But perhaps things were too peaceful for Jean. Even though Jean had argued with the Uber driver and argued with the bouncer to Map Room, Jean was hungry for more altercation. She was like a debate student who would do anything to win for her preppy private Ivy League school.
Unbeknownst to anyone, Jean had decided to play conquistador and conquer by approaching a table of people.
“I’m taking this table, we need this table.”
Jean didn’t need to fight for the table for a few reasons. One, there were plenty of tables. Two, we didn’t need a table, we were comfortable at the bar. But the best reason: the people at the table were LEAVING!
But Jean’s nasty attitude had stirred up anger within them. Meanwhile, across at the bar, someone had bought me a gin and tonic. In this emergency situation, I had to buy myself a long island because like a New York socialite I like my drinks sweet. I spun on my shoes and arrived to straighten the situation whilst double-fisting.
Of course, I threw Jean under the bus: I didn’t know her, she wasn’t my friend, and she was wrong and mean. The table of innocent bystanders hadn’t lobbed personal attacks. But Jean had gotten personal right off the bat like Babe Ruth.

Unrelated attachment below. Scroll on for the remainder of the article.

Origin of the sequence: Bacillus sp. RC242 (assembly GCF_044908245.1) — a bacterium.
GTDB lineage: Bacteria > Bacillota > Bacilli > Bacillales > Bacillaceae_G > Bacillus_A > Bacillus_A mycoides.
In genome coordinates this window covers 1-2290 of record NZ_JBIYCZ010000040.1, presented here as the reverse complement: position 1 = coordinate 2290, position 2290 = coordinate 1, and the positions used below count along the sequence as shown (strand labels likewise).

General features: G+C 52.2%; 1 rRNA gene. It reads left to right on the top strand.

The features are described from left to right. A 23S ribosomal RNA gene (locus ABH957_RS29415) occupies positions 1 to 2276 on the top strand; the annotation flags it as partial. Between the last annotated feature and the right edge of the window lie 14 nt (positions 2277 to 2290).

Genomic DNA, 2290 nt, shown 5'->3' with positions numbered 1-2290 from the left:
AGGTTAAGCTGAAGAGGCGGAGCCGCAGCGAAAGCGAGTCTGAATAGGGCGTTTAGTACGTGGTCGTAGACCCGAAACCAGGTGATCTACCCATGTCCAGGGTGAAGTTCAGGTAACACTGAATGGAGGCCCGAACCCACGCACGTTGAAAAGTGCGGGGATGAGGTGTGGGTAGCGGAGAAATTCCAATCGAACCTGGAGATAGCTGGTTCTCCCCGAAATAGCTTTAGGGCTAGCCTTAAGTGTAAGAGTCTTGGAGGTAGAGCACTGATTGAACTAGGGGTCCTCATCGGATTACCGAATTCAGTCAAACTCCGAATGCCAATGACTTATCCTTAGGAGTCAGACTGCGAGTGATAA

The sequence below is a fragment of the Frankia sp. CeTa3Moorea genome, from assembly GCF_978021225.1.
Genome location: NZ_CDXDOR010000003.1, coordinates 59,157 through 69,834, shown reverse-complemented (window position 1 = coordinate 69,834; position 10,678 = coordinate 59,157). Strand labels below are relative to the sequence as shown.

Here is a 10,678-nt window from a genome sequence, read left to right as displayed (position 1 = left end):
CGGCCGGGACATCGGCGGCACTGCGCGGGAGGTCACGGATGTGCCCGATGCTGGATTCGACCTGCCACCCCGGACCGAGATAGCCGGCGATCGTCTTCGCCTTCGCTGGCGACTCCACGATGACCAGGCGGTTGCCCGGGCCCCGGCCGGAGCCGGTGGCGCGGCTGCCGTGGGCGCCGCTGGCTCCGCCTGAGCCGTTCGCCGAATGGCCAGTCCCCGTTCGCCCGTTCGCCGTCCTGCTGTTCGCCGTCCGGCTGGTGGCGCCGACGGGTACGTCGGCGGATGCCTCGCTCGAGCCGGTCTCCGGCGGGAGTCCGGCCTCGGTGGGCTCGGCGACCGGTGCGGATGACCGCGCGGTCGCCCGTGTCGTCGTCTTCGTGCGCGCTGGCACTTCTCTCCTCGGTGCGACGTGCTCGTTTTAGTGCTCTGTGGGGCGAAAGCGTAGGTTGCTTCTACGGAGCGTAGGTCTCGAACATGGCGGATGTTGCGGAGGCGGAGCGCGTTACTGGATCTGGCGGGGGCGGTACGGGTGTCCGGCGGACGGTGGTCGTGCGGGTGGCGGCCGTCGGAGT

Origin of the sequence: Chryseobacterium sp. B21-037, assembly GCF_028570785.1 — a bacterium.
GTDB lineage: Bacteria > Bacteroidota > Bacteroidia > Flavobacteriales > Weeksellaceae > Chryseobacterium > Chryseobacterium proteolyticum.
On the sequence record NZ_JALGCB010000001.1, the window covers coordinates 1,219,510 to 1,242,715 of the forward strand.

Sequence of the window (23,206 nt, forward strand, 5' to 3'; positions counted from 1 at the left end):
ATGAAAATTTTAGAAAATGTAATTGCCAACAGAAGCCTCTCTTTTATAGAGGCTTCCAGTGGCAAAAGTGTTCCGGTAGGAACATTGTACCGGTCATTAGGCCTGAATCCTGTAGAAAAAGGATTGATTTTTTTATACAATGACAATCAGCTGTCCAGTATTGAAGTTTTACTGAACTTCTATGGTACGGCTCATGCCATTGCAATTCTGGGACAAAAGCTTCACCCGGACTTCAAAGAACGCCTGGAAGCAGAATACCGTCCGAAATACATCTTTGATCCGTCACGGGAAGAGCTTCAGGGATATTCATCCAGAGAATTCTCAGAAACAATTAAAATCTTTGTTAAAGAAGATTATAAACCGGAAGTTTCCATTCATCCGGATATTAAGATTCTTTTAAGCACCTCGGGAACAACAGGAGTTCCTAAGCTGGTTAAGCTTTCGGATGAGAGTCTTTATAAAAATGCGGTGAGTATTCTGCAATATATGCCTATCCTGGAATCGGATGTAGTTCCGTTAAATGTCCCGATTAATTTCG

“You’re 23 and you need botox.” Jean snapped. Not only was this not true, but this girl was a hundred times more beautiful then Jean’s very tired early 2000s attire.
Thankfully the situation deescalated. I didn’t see Jean for the rest of the night. My close friend Dee’s low-key romantic situation ghosted her that night at Dive Bar (it was shocking at the time, but we were at Dive Bar…). So Dee and I got pizza while she sat shellshocked about what had happened.
“Do you think he would have ghosted you if we hadn’t gone to Dive Bar?” I asked, dabbing the pizza with grease as if that was truly going to the calorie difference I needed for this pizza to become healthy.
We don’t often think about how small choices played out. Maybe if Jean hadn’t been such a glass-slamming, name-calling (enter word of choice here), she would have made new friends. Maybe if she had separated her anger from her boyfriend and strangers, she would have enjoyed the night out.
But our own choices: of double fisting a gin and tonic with a long island, my friend Miranda’s decision to talk to some random guy, Dee’s decision to pursue this (enter another explicative here), going to Map Room, going to Dive Bar, getting pizza…these all made a single strand. It’s like one carpet fiber from a whole list of possibilities.
The following morning was Bandersnatch Brunch. It was there that we got the hot gossip on what had happened to Jean. Jean had gone over to Jean’s Boyfriend’s house, punched a window, kicked down a door, got the cops called on her and needed stitches.
We also found out she worked at a TOP BANK IN THE CITY. Let’s just say the ‘young professional’ that she is on Linked In was nowhere to be found.
More recently we found out Jean had left Cleveland. And no matter where she is, I hope she’s learning to Bandersnatch with less authoritarianism. Cause who cares what small decisions you make at the end of a night out. The big decisions about one’s person are much more important.